Discovery suggests brain has distinct speed sensors
Tucked away in the brain, cellular speedometers clock a rat’s swiftness. These “speed cells,” reported in Nature this year, were a missing piece in science’s understanding of how the brain creates an internal map of the world.
Two of the authors, Edvard and May-Britt Moser of the Norwegian University of Science and Technology in Trondheim, are well-acquainted with these maps; the Mosers shared a Nobel Prize for discovering specialized mental navigators called grid cells that help orient an animal in space. To be precise, that orientation also requires information about how fast the animal is moving.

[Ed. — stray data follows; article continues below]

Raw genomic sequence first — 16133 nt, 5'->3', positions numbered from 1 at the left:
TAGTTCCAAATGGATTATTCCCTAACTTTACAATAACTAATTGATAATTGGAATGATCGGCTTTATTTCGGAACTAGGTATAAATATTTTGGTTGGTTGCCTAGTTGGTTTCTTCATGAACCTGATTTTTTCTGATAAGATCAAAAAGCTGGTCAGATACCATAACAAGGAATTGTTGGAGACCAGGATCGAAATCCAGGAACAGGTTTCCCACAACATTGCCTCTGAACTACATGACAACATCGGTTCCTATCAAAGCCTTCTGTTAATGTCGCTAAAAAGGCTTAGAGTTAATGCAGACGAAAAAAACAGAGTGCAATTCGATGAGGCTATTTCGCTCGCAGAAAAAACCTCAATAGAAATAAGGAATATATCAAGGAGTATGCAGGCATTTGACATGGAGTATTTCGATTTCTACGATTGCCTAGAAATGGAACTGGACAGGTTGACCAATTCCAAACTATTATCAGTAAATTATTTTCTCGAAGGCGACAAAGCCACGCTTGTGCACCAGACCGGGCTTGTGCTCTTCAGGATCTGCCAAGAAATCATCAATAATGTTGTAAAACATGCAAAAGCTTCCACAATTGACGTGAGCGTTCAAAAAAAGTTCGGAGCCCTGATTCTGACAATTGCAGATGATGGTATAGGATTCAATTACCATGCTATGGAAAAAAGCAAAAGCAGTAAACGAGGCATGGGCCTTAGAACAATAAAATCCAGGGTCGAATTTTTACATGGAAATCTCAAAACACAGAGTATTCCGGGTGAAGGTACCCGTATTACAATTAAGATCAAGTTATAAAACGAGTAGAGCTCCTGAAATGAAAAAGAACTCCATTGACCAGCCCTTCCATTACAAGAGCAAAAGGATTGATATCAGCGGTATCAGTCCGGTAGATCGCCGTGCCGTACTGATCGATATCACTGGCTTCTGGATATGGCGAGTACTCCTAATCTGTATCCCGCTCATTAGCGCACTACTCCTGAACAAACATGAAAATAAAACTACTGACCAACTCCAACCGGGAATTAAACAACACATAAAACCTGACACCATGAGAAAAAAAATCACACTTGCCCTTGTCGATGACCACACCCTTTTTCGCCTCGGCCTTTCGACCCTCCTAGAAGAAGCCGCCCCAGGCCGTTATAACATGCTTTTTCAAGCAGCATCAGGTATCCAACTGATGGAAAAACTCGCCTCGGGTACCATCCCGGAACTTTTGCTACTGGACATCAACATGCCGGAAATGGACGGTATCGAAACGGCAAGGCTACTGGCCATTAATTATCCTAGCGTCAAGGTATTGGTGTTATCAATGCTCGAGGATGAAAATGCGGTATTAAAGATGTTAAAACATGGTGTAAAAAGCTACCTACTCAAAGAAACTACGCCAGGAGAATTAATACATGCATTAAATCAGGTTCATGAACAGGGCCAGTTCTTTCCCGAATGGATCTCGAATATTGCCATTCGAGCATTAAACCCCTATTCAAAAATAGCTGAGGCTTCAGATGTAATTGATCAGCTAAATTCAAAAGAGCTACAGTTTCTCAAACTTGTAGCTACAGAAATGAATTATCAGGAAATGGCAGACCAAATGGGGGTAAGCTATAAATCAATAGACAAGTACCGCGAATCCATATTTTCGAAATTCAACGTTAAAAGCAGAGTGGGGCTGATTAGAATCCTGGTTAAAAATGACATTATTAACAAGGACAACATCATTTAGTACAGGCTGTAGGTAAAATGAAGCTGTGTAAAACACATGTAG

In the study, a population of nerve cells fired off signals at rates corresponding to the paces of a moving rat, from a slow walk to a run (